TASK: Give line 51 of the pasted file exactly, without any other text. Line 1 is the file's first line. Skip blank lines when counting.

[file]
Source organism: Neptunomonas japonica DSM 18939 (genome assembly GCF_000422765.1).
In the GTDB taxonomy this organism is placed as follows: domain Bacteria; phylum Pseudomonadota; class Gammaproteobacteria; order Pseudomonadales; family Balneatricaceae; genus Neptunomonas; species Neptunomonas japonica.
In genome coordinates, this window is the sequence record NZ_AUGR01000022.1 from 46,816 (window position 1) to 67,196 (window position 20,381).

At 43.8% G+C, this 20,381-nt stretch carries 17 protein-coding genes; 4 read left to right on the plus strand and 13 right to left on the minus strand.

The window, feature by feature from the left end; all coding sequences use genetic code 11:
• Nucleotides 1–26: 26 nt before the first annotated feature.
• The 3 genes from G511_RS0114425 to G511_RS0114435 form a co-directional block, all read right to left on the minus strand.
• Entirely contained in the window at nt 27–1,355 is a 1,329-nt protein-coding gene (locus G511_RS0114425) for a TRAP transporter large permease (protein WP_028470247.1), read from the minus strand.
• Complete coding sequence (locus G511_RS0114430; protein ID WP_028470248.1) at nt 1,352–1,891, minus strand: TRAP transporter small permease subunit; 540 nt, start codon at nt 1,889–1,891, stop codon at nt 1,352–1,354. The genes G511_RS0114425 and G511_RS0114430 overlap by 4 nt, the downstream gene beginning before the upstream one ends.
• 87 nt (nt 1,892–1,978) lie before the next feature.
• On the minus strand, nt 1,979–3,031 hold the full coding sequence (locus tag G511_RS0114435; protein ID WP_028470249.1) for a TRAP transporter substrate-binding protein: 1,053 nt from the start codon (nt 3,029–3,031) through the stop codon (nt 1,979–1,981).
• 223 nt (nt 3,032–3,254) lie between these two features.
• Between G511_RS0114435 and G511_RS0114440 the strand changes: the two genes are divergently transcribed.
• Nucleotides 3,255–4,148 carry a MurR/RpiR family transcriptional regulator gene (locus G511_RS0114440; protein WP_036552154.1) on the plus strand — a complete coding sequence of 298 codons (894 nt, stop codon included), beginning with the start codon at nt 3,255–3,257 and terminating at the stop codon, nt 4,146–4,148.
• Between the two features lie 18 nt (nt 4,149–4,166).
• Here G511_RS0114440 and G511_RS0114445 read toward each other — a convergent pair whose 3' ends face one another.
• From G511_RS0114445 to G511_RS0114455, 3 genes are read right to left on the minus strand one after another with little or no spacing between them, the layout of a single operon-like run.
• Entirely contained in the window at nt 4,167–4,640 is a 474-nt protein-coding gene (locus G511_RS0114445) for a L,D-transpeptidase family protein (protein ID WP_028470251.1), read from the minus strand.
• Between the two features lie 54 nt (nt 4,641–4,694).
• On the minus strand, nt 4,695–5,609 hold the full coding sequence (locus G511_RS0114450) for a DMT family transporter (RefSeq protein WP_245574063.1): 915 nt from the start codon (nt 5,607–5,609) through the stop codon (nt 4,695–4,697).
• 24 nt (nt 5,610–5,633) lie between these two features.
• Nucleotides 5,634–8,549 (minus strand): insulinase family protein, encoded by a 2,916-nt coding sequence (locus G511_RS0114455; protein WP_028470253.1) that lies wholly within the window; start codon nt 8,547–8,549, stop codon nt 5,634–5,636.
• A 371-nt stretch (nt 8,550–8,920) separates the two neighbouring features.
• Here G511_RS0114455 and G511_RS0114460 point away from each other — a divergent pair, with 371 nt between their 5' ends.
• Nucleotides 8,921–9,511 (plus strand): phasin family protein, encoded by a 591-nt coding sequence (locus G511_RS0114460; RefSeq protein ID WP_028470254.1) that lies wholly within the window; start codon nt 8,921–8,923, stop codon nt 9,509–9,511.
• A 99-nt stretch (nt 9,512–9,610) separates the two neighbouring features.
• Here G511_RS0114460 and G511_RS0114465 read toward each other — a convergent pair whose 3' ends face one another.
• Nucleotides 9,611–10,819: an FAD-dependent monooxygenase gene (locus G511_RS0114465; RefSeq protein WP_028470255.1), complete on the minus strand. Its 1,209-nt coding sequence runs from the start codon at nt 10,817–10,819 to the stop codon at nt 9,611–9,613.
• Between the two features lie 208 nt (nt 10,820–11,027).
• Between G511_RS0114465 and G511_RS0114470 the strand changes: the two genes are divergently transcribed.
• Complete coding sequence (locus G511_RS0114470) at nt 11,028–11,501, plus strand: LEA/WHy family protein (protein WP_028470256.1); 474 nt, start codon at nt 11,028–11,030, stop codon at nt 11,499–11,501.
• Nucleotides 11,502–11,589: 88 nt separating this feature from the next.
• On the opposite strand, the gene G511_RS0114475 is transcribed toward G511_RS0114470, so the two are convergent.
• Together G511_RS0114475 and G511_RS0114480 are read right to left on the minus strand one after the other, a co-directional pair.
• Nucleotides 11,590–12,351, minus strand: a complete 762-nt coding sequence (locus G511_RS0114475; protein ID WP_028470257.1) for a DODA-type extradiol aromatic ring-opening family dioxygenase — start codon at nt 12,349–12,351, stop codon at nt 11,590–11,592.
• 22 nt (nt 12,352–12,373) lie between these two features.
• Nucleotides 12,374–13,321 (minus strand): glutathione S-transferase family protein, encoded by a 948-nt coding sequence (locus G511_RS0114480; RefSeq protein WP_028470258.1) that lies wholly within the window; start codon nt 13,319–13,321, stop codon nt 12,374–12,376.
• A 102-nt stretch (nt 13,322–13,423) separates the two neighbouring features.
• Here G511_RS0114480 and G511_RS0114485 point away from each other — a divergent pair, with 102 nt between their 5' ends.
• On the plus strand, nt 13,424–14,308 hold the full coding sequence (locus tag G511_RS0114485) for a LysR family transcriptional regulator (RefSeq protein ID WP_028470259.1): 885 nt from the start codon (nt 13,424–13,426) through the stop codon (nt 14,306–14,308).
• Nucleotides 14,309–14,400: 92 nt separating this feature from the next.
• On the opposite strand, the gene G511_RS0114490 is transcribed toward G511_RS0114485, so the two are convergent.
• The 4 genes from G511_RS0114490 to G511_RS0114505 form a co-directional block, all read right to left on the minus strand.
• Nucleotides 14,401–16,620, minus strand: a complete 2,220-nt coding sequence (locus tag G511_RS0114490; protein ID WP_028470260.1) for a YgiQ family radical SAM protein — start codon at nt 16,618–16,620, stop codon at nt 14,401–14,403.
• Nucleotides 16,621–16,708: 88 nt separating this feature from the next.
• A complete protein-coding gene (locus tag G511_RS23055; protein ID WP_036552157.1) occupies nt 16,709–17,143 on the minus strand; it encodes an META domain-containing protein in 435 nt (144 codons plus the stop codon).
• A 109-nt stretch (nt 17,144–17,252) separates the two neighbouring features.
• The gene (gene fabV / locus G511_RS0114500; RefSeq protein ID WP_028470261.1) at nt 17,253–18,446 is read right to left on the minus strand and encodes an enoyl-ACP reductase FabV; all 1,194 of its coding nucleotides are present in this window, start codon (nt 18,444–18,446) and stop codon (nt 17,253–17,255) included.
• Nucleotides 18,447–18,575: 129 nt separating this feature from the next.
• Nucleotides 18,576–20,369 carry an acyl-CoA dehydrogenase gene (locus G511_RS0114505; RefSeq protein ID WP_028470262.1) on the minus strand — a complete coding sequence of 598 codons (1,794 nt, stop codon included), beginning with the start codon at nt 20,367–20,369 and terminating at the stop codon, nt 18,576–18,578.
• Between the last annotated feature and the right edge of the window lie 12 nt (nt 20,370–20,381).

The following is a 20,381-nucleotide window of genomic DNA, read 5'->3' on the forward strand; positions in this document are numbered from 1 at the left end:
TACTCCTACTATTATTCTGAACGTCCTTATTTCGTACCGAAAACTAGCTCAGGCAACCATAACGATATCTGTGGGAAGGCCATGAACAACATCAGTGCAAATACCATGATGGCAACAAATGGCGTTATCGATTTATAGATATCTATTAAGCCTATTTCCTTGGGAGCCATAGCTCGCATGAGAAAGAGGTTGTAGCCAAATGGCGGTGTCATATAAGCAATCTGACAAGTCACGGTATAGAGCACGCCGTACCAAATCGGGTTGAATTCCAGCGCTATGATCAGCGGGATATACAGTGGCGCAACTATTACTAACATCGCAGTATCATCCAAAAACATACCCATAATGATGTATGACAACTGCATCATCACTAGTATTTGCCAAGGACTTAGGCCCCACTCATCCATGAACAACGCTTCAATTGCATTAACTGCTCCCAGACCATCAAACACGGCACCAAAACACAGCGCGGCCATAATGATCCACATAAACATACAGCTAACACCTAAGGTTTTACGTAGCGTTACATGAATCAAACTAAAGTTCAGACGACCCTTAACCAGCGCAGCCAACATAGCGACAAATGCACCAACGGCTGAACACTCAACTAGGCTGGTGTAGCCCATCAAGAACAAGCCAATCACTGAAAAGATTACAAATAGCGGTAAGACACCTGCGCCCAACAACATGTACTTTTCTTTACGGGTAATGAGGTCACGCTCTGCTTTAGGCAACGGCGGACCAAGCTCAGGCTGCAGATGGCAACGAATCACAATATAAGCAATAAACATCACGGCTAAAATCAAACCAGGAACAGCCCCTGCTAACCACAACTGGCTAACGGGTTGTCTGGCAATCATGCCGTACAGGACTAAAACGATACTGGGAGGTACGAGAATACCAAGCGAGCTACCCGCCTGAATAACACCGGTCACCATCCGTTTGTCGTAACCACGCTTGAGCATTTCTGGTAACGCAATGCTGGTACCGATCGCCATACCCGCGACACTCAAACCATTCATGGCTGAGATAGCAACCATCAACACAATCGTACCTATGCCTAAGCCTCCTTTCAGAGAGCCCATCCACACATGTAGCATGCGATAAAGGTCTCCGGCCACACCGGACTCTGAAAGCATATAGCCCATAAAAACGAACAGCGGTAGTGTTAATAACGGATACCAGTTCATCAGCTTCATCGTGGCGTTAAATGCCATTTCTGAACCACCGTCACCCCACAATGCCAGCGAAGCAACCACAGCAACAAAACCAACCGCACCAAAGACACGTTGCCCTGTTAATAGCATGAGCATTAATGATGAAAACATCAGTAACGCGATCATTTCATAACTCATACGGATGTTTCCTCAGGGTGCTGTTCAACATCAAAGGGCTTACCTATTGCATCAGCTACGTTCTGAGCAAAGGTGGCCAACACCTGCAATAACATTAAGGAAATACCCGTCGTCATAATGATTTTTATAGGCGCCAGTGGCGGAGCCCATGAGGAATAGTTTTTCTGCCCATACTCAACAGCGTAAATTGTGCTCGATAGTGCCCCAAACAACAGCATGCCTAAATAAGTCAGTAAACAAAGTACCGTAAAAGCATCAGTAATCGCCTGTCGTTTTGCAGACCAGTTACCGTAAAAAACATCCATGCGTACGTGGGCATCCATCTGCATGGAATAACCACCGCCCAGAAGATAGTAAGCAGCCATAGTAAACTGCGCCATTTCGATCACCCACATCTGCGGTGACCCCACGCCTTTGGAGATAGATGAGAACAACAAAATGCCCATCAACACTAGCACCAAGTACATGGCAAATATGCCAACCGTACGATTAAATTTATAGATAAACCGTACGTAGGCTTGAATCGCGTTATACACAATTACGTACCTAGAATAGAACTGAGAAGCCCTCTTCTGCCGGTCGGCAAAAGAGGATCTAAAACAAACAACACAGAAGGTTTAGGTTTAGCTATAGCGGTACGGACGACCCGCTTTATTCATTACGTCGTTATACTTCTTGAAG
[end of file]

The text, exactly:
• Between the last annotated feature and the right edge of the window lie 12 nt (nt 20,370–20,381).